Hi everyone. Sunday is a special day in my family because my sister Rachel is turning 27!! Its funny how when you’re a kid the idea of you and your siblings aging never really crosses your mind. Its also funny how fast time goes by. I cant believe that she will be 27. I remember all her “big” birthdays, 16, 18, 21 and now I am sitting here writing this and thinking “she is in her late 20’s and in no time we will be having her 30th birthday”. I wanted to share with all of you some things that she has taught me in this life we have so here are some lessons from Rachel to Kelsey
- Empathy. Typically individuals on the spectrum do not feel empathy. My mama taught Rachel empathy from a very early age. I can remember if I was crying, Rachel would cry. At 6 years old I had no idea why she did that. It was because my mom gave her the cues that I was sad or hurt and how to act accordingly. To Rachel, that meant if sister cries, so do I. Writing this now makes me tear up.
- Memorization. As you all have read, or know. Movies were Rachel’s “zen” growing up. She and I could act and quote so many movies and still can to this day. I know that if she wasn’t around not only would I not be able to memorize like crazy but neither would our family. 🙂
- Fear. Never in my life have I felt such fear… I always worry. I always hope that she is ok and that nothing will harm her. I am always afraid that someone will make fun of her and she will know. Its a fear I would equate to that of a parent and a child.
- Hope. When my mama told me her diagnosis story and said that her doctors claimed “she will never walk, or talk or speak” I cannot imagine the feeling of hopelessness that could have caused. But then I look at Rachel, and I see all that she has overcome and does in her daily life and I cant feel anything but hope.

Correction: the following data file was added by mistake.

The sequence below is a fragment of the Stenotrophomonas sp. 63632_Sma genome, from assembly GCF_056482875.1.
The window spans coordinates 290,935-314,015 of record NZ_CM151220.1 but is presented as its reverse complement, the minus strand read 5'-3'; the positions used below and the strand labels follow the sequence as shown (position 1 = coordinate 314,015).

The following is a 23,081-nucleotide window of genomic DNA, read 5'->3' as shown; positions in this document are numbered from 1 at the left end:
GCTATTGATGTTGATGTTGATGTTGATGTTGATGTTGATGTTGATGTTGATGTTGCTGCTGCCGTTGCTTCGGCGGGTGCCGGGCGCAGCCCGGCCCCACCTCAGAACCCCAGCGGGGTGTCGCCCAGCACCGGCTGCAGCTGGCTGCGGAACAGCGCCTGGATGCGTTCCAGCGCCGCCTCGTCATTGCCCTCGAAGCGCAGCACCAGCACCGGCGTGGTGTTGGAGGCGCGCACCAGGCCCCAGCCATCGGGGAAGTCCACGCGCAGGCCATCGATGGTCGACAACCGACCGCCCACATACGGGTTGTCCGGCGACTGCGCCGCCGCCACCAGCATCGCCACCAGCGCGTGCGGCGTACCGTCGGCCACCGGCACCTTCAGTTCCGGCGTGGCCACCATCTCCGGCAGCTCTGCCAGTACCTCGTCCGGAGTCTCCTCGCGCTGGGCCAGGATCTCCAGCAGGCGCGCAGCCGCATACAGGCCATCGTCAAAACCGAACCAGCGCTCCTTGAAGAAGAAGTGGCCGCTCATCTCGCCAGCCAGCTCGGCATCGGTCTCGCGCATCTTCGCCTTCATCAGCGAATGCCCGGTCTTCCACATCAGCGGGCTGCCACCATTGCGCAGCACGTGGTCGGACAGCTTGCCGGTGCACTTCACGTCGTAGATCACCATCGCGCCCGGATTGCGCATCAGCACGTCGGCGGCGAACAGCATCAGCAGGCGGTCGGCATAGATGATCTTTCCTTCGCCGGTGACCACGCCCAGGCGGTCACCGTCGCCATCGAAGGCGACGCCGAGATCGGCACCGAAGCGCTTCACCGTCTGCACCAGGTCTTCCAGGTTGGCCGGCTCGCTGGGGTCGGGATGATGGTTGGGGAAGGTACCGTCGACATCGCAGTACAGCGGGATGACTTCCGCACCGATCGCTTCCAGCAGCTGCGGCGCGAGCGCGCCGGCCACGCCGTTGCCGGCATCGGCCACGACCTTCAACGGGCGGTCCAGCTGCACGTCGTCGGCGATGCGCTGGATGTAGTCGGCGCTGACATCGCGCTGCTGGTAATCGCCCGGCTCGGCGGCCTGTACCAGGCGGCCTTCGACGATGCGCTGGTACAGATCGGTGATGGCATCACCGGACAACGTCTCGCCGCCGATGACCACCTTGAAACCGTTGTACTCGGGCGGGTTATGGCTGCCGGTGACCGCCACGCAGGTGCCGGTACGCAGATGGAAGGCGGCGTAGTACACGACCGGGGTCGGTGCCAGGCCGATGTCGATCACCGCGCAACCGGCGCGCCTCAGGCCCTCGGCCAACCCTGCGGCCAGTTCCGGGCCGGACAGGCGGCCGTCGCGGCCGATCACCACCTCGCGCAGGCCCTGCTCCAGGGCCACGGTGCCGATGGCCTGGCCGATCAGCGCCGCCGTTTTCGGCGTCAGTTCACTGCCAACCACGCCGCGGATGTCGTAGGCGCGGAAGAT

- Pride. I am one very proud big sister. There are days when I am so proud (like right now) and I just gush over her and I am sure people want to me shut up but my gosh, she is amazing!!!
- Work ethic. Rachel has only called in sick to work once and she tried to argue with my mama that she was okay to go to work. Mind you she had a fever and works in a retirement community so sickness can be life threatening. I called into work all the time! She goes to work with a smile on her face, on holidays, she works on Christmas and she is working on her birthday this sunday as well and she does it all with no complaints.
- Humor. Rachel is one of the funniest people I have ever met. She is the first one to say something outrageous and have me on the floor laughing. Sometimes she will look at me with this face she makes in the middle of family dinners and I will burst into fits of laughter.
- Fearlessness. Rachel believes that she can do ANYTHING!!! and while she does struggle she still tries and she will fight you until you have to tell her NO its not happening! Its amazing to see her strong will.
- Routine. Individuals with Autism thrive when on a routine. Rachel has had a routine since the moment my mom found out about her diagnosis. Because of this she has given me such a great example of how to keep myself (and get my puppy) on a routine, that I have a hard time straying from.
- Some days are harder than others. That’s the truth with life in general. When you have someone you love with a developmental disability there are days when you are just radiating pride and love and then there are days when she is frustrated and overstimulated and anxious thus making you frustrated, overstimulated and anxious. However, as I said before that is life, and I have learned that in those kind of events we talk about what’s wrong, we come up with a plan and then we move on and getting Rachel to deal with what’s wrong and then doing something that makes her happy is key.